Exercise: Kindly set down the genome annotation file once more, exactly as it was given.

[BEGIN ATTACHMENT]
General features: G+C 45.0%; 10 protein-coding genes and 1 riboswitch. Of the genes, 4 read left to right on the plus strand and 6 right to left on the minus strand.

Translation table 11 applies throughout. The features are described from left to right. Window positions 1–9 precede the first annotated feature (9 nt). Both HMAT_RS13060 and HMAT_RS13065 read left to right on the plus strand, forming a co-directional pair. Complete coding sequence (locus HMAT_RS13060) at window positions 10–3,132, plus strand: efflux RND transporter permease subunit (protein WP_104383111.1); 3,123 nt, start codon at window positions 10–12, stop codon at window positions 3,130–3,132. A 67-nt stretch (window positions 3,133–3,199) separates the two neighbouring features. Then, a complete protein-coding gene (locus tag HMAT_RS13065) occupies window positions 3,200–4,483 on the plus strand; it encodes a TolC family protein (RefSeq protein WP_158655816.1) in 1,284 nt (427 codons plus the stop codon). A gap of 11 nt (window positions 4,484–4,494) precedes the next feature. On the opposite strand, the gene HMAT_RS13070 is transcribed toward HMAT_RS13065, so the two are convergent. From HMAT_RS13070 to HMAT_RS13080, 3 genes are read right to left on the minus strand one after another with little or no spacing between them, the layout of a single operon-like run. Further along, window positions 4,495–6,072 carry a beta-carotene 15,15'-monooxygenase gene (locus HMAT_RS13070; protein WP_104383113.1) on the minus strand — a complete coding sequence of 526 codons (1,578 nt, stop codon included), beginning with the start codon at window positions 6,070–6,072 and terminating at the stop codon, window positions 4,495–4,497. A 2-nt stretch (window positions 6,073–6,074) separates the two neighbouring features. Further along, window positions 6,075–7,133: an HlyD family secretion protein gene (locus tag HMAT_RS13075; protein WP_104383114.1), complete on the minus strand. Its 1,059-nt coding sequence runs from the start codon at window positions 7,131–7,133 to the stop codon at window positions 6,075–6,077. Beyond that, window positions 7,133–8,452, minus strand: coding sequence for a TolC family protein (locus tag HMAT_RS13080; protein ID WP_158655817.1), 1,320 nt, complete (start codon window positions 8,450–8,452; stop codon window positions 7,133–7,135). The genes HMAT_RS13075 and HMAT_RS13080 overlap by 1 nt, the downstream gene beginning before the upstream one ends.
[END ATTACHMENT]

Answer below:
General features: G+C 45.0%; 10 protein-coding genes and 1 riboswitch. Of the genes, 4 read left to right on the plus strand and 6 right to left on the minus strand.

Translation table 11 applies throughout. The features are described from left to right. Window positions 1–9 precede the first annotated feature (9 nt). Both HMAT_RS13060 and HMAT_RS13065 read left to right on the plus strand, forming a co-directional pair. Complete coding sequence (locus HMAT_RS13060) at window positions 10–3,132, plus strand: efflux RND transporter permease subunit (protein WP_104383111.1); 3,123 nt, start codon at window positions 10–12, stop codon at window positions 3,130–3,132. A 67-nt stretch (window positions 3,133–3,199) separates the two neighbouring features. Then, a complete protein-coding gene (locus tag HMAT_RS13065) occupies window positions 3,200–4,483 on the plus strand; it encodes a TolC family protein (RefSeq protein WP_158655816.1) in 1,284 nt (427 codons plus the stop codon). A gap of 11 nt (window positions 4,484–4,494) precedes the next feature. On the opposite strand, the gene HMAT_RS13070 is transcribed toward HMAT_RS13065, so the two are convergent. From HMAT_RS13070 to HMAT_RS13080, 3 genes are read right to left on the minus strand one after another with little or no spacing between them, the layout of a single operon-like run. Further along, window positions 4,495–6,072 carry a beta-carotene 15,15'-monooxygenase gene (locus HMAT_RS13070; protein WP_104383113.1) on the minus strand — a complete coding sequence of 526 codons (1,578 nt, stop codon included), beginning with the start codon at window positions 6,070–6,072 and terminating at the stop codon, window positions 4,495–4,497. A 2-nt stretch (window positions 6,073–6,074) separates the two neighbouring features. Further along, window positions 6,075–7,133: an HlyD family secretion protein gene (locus tag HMAT_RS13075; protein WP_104383114.1), complete on the minus strand. Its 1,059-nt coding sequence runs from the start codon at window positions 7,131–7,133 to the stop codon at window positions 6,075–6,077. Beyond that, window positions 7,133–8,452, minus strand: coding sequence for a TolC family protein (locus tag HMAT_RS13080; protein ID WP_158655817.1), 1,320 nt, complete (start codon window positions 8,450–8,452; stop codon window positions 7,133–7,135). The genes HMAT_RS13075 and HMAT_RS13080 overlap by 1 nt, the downstream gene beginning before the upstream one ends.